Wednesday, September 24, 2008

A Big Day: Part 1

For most people hearing an alarm at midnight is not something to be excited about, but for us the excitement was just beginning to build. We were camped at Willow Slough Fish and Wildlife Area in northwestern Indiana. As we pulled ourselves out of our warm and comfortable sleeping bags to start our day, we were serenaded by Whip-poor-will’s and Barred Owls. Some people may not have understood our excitement about our first two birds of the day but that is because they do not understand what a Big Day encompasses. The goal of a Big Day is to see as many species of birds as you can in a 24-hour period. So the first bird is always reason to celebrate.

After quickly packing up our tent we were on our way to the southern section of Willow Slough FWA to pick up Eastern Screech-Owl. It didn’t take long and we quickly headed up to a marshy area in the northern section of Willow Slough. While hiking out into the marsh we heard many species, including one of my favorite night singers, a Marsh Wren. These small birds sing throughout the night, never seeming to sleep. We were still missing one owl, the Great Horned but with a little bit of driving around, we soon located an area where four of these Owls were hooting back and forth. We had picked up all of our target birds very quickly, but we still needed to get a few more birds that would elude us if we were forced to search for them later in the day. At this point we headed to Kankakee Sands, a big marsh about ten minutes away, to try for American Bittern and American Woodcock. We quickly heard both and were on our way to the shores of Lake Michigan.

Eastern Screech-Owl

The time spent in a Big Day before it gets light out is a special time. Many birders never experience nature in the middle of the night. It is a much different place at night, with many different sights and sounds. The time before it is light is the most relaxed time on a Big Day. You are not forced to race around and search every tree for birds. Seeing many birds in a relatively short time is the whole point of a Big Day and this occurs at daybreak, but the time before this is spent not worrying about how many birds you have seen. Instead you enjoy every bird and the way that wildlife lives at night.

When we got to the lakefront the sky was just beginning to lighten, we heightened our senses as we listened for any sounds as we drove along Beverly Shores. We headed to our first stop on the lake, Michigan City Harbor, to try for some gulls, terns, and waterfowl. We quickly picked up the common gulls and terns. There was a small feeding frenzy in the harbor and we were able to pick out one Bonaparte’s Gull and one Lesser Black-backed Gull. Both of these birds were big bonuses for our day that we did not expect. Our only miss here was the local Peregrine Falcon, this bird always perches on a smokestack that is visible from this site, unfortunately for us we have never seen it on a Big Day, but have never missed it any other time.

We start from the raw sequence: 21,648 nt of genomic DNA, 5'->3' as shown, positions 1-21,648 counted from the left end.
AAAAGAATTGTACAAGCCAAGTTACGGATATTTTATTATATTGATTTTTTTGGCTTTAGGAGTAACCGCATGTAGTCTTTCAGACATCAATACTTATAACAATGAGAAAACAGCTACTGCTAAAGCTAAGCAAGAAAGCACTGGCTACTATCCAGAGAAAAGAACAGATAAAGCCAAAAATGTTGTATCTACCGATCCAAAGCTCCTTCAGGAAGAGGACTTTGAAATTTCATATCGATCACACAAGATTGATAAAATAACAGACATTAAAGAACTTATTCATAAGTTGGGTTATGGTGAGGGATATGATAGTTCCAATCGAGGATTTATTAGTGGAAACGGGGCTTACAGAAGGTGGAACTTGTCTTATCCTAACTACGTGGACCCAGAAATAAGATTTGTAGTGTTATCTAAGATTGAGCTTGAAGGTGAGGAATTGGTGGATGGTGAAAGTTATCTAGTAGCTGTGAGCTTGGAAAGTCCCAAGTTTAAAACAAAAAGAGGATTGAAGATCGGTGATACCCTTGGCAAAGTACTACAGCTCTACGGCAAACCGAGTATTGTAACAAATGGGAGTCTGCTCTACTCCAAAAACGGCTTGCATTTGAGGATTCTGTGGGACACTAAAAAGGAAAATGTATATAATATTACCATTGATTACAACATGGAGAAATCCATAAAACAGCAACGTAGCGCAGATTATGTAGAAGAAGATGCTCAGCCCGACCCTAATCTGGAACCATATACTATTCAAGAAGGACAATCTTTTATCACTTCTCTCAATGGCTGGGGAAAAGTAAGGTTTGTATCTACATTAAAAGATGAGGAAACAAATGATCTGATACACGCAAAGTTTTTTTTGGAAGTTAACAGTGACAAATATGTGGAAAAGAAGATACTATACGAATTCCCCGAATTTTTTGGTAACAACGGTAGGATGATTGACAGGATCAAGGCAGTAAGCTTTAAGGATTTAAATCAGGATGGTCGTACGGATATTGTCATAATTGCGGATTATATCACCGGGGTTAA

The sun had risen and we needed to start finding all of the beautiful songbirds that migrate through Indiana every spring. We headed to an area about ten minutes away called Beverly Shores. This area is residential but much of it is marsh that cannot be built on, creating a great stopping point for migrants before continuing over Lake Michigan. Very quickly we had added many warblers including Golden-winged and Cerulean. With some luck we were able to spot our only Sandhill Crane and Hooded Merganser of the day. The day before my brother, Rob, and I had found a large flock of migrants across the road from Beverly Shores. When we headed that way we were expecting lots of birds and we weren’t disappointed. We located a large flock containing many warblers including our only Hooded Warbler of the day.

It is about this time in a Big Day that you realize how tired you really are. New birds are hard to come by at this point in the day, and you start to realize some of the birds that you have missed and still need to see. It is at this point that you wonder why you ever even planned to try a Big Day; you miss the times that you could stand in one spot and just watch the birds. As soon as you reach the next location though you realize you don’t have time to think about this because in a Big Day the birds that you have not seen are much more important than the ones that you have already seen.

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